Wednesday, April 20, 2011

Free Genealogy Isn't Free

The third topic in the week-long Genea-opportunities series talks about money:

What do you mean it isn't free? How do we as a community deal with the perception that everything is free for the taking when it comes to genealogy. From commercial databases, to freely stealing content from a blog or website, to being incensed when a genealogist charges for a webinar or syllabus. This is a no-holds barred look at why certain perceptions exist in the genealogy community and how they must change in order for the industry to move forward in the 21st century.

Thomas MaEntee wrote a great post on this subject today: Genealogy - What Do You Mean It Isn't Free?

I'm going to turn the topic at a different angle and dissect the word FREE.

Why should I pay for (insert name of genealogy product here) when I can get it for free?

FamilySearch isn't free. Someone is paying for that information be acquired, stored, preserved, digitized, and more. You may use it with no financial burden to you, but someone else is paying for your privilege.

Find-a-Grave isn't free. Someone is paying for the domain, servers and all that maintaining a massive website entails. That FREE picture you just got? A volunteer paid for that with time, gas money, and camera equipment.

Facebook isn't free. You pay for your use of this site by sharing your profile including your location, marital status, education, and all those countless "Likes" of pages with advertisers.

Blogger isn't free. You pay by having in your URL and Powered by Blogger at the bottom of the page.

When you view a "free" webinar, someone somewhere (likely the speaker) has paid for your access through the creation of a presentation and all the countless non-billable hours it took to perfect.

Even your own volunteer time is given at a cost of whatever else you could be doing. This is a constant challenge with professionals who have to measure everything in billable hours.

Sorry to be a downer and put a price tag on everything, but genealogy isn't free. Someone always has to pay.

The good news is that genealogy is a marketplace and your wallet is a driving force. Because you have to pay for quality research, speakers, books and memberships, you can expect and demand good products. The genealogy market will respond to that and adjust to bring us only quality stuff.

When you get something for "free," be thankful and pay it forward. It is a gift, not a birthright. When asked to pay for a genealogy service, treat it like any other toy you may purchase.

Genealogy products, books, webinars and information are just like other items on the store shelf. You can choose to put them in your shopping cart (or not), but don't expect the cashier to give them to you for free.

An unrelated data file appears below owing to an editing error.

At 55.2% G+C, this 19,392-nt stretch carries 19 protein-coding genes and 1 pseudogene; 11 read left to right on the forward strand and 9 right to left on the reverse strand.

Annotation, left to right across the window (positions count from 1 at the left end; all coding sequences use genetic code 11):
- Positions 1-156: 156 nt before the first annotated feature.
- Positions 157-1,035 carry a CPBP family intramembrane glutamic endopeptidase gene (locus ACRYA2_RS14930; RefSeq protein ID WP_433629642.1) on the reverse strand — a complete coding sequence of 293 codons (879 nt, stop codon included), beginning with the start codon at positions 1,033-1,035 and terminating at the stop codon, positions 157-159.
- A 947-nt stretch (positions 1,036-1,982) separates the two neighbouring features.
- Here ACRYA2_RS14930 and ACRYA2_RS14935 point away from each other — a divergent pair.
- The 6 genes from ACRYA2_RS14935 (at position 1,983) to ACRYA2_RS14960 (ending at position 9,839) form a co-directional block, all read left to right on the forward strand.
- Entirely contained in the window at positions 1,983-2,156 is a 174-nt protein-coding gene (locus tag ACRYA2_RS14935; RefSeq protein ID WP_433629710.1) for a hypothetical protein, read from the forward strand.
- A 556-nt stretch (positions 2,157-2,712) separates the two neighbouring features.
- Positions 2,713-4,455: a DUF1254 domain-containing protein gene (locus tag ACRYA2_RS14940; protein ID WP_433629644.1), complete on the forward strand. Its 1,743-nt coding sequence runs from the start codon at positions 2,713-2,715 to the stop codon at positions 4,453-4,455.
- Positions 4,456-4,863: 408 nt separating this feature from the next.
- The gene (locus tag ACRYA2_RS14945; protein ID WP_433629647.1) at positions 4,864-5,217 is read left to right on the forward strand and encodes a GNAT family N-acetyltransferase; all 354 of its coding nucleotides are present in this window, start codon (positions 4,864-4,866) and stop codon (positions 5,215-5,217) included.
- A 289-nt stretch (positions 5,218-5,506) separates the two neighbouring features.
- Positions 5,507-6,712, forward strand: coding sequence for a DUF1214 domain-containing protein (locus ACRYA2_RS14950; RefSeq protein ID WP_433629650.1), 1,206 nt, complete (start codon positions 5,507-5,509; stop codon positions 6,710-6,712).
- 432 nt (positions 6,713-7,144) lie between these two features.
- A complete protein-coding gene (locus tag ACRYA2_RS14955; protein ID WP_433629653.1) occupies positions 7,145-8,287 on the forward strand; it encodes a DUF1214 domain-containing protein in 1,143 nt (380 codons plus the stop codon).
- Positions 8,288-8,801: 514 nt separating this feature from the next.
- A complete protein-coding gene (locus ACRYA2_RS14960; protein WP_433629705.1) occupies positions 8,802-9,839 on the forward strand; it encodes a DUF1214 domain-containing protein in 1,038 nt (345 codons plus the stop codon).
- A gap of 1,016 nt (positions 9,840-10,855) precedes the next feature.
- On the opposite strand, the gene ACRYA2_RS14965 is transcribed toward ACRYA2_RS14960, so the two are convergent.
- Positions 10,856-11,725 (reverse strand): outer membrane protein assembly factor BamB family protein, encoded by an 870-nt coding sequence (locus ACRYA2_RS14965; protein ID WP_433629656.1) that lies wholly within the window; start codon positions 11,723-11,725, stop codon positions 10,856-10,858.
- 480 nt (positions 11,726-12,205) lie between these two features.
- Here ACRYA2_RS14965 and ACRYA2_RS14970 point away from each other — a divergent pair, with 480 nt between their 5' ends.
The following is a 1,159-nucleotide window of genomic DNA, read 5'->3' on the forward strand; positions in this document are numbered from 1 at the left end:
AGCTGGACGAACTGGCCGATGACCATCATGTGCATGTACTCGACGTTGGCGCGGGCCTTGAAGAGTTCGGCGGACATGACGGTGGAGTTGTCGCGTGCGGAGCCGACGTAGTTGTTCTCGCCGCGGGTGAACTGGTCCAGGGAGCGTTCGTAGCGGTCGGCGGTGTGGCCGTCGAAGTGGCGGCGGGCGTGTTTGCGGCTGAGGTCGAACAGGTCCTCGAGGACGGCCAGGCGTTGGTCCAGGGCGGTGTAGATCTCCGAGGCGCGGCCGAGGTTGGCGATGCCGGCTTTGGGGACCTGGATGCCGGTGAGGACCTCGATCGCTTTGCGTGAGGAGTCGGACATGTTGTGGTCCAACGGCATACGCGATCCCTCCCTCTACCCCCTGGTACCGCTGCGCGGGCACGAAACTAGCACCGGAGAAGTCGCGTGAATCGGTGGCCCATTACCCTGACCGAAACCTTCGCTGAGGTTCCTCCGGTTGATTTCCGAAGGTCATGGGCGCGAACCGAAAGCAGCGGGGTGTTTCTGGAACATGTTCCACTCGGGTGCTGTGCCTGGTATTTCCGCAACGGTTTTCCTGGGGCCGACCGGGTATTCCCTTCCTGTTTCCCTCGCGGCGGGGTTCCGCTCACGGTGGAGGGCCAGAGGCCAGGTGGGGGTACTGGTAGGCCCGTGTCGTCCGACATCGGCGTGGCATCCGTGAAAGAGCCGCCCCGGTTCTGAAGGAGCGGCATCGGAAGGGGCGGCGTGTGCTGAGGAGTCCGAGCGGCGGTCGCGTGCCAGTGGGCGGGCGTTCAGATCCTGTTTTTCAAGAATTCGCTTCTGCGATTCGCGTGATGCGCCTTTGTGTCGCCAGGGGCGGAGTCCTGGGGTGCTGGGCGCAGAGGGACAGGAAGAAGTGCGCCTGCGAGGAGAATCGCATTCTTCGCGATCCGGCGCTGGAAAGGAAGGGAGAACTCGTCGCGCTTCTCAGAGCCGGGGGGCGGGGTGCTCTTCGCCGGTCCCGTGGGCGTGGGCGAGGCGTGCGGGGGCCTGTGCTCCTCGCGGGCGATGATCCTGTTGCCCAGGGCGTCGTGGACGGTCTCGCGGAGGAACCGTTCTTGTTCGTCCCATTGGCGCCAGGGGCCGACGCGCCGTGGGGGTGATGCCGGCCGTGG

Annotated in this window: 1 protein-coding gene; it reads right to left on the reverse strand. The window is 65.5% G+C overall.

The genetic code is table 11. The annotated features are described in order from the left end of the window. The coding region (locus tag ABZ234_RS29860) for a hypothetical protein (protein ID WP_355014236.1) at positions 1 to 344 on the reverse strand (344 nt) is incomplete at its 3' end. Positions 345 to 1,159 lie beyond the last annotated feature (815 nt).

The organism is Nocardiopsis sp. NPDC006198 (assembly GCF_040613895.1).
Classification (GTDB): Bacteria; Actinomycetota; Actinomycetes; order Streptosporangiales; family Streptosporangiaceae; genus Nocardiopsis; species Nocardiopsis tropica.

1. Wonderful post and a valuable perspective of the word FREE!

  2. Very good post, and right to the point. I especially liked your part about Find-A-Grave.

  3. Good post. Also, sometimes "free" is worth exactly what you paid for it.

    I've had people email me at the library asking me to find an obituary for them. When I let them know that I found it and tell them that the library would like a donation of $x.xx, that's the last I hear from address to send it to or email address for electronic delivery. I figure if they don't think it's worth a small donation to the library(after all, it took time away from other duties) then they can get it somewhere else or make the trip here and look for it themselves.

  4. Well said, Amy (as usual)! And Quiltin' LibraryLady's comments struck a chord with me. I will be adding my ten cents worth to the debate on my Genealogy Leftovers blog sometime on the Easter weekend.

  5. Well said and accurate. Sometimes people miss the obvious and this is a perfect way to gently make the point. Thanks

  6. Nice post. I really enjoy indexing for sites and hope it pays back a little of what I'm getting for "free."

  7. We talk about teaching children "the value of money"; now that I have read your perceptive post, I can see that they (and many others) need to learn what "free" actually means, too!

  8. Thanks, New Genealogist. I'm an indexer, too, for the very same reason. It's my payment of thanks.

  9. I couldn't agree more. The number of times I've heard whining about Ancestry lately because they have digitised records from State Records NSW and made them available online. It's like Ancestry has stolen them for their own evil purposes, when actually they are providing a value-added service that SRNSW encourages the rest of us to use as well. The whiners think it should be free, but it's their taxes paying for the reading rooms and the microfilms that you can copy for $1 per page, but won't stretch to digitising all the records inhouse. It makes me angry!

    Thank you, I feel better now.

  10. It's never free. Somebody's always paying, at least in time. (So it was never free even in the good old days that seem better and older everytime a person turns around, lol.)

    And thanks for pointing out the costs of maintaining a domain and server space! It's not like the Internet fairy is making all this stuff run. I donate periodically to sites that have really helped me. So many great sites are basically just one person doing amazing work.